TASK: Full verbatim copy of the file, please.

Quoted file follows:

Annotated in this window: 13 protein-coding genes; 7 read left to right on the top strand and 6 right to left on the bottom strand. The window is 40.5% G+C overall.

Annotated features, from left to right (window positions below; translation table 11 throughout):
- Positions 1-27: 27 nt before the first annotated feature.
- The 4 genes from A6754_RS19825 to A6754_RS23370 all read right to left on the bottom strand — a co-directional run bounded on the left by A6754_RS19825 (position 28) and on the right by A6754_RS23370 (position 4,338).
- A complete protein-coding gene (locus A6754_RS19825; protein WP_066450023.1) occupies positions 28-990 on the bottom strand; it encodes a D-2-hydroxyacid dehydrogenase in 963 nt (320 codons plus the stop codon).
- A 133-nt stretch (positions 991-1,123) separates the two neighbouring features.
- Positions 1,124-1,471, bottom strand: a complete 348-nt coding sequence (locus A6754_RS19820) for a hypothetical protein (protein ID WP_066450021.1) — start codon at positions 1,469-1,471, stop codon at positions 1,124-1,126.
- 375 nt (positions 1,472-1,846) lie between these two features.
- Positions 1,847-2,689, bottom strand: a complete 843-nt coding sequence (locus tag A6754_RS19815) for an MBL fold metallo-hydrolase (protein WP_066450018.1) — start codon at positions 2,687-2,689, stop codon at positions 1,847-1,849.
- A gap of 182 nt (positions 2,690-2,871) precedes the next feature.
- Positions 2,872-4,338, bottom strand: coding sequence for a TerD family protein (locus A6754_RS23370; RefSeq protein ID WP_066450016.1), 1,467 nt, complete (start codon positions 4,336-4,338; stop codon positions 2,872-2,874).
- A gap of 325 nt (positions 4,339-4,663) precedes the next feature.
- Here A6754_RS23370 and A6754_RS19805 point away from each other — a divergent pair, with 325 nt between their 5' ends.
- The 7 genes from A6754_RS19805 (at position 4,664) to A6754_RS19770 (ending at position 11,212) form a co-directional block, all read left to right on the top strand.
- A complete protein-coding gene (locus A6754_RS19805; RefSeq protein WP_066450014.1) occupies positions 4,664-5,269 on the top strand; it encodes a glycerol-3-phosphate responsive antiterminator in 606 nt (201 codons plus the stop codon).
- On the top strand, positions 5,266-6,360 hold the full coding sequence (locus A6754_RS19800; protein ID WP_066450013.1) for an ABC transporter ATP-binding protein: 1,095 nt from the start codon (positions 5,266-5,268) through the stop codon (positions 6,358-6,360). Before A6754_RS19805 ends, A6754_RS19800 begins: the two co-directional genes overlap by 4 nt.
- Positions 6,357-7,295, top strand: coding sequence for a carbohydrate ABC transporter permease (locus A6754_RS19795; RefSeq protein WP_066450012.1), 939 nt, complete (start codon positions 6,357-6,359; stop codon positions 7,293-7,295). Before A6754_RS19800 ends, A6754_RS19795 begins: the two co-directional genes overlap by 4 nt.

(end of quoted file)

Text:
Annotated in this window: 13 protein-coding genes; 7 read left to right on the top strand and 6 right to left on the bottom strand. The window is 40.5% G+C overall.

Annotated features, from left to right (window positions below; translation table 11 throughout):
- Positions 1-27: 27 nt before the first annotated feature.
- The 4 genes from A6754_RS19825 to A6754_RS23370 all read right to left on the bottom strand — a co-directional run bounded on the left by A6754_RS19825 (position 28) and on the right by A6754_RS23370 (position 4,338).
- A complete protein-coding gene (locus A6754_RS19825; protein WP_066450023.1) occupies positions 28-990 on the bottom strand; it encodes a D-2-hydroxyacid dehydrogenase in 963 nt (320 codons plus the stop codon).
- A 133-nt stretch (positions 991-1,123) separates the two neighbouring features.
- Positions 1,124-1,471, bottom strand: a complete 348-nt coding sequence (locus A6754_RS19820) for a hypothetical protein (protein ID WP_066450021.1) — start codon at positions 1,469-1,471, stop codon at positions 1,124-1,126.
- 375 nt (positions 1,472-1,846) lie between these two features.
- Positions 1,847-2,689, bottom strand: a complete 843-nt coding sequence (locus tag A6754_RS19815) for an MBL fold metallo-hydrolase (protein WP_066450018.1) — start codon at positions 2,687-2,689, stop codon at positions 1,847-1,849.
- A gap of 182 nt (positions 2,690-2,871) precedes the next feature.
- Positions 2,872-4,338, bottom strand: coding sequence for a TerD family protein (locus A6754_RS23370; RefSeq protein ID WP_066450016.1), 1,467 nt, complete (start codon positions 4,336-4,338; stop codon positions 2,872-2,874).
- A gap of 325 nt (positions 4,339-4,663) precedes the next feature.
- Here A6754_RS23370 and A6754_RS19805 point away from each other — a divergent pair, with 325 nt between their 5' ends.
- The 7 genes from A6754_RS19805 (at position 4,664) to A6754_RS19770 (ending at position 11,212) form a co-directional block, all read left to right on the top strand.
- A complete protein-coding gene (locus A6754_RS19805; RefSeq protein WP_066450014.1) occupies positions 4,664-5,269 on the top strand; it encodes a glycerol-3-phosphate responsive antiterminator in 606 nt (201 codons plus the stop codon).
- On the top strand, positions 5,266-6,360 hold the full coding sequence (locus A6754_RS19800; protein ID WP_066450013.1) for an ABC transporter ATP-binding protein: 1,095 nt from the start codon (positions 5,266-5,268) through the stop codon (positions 6,358-6,360). Before A6754_RS19805 ends, A6754_RS19800 begins: the two co-directional genes overlap by 4 nt.
- Positions 6,357-7,295, top strand: coding sequence for a carbohydrate ABC transporter permease (locus A6754_RS19795; RefSeq protein WP_066450012.1), 939 nt, complete (start codon positions 6,357-6,359; stop codon positions 7,293-7,295). Before A6754_RS19800 ends, A6754_RS19795 begins: the two co-directional genes overlap by 4 nt.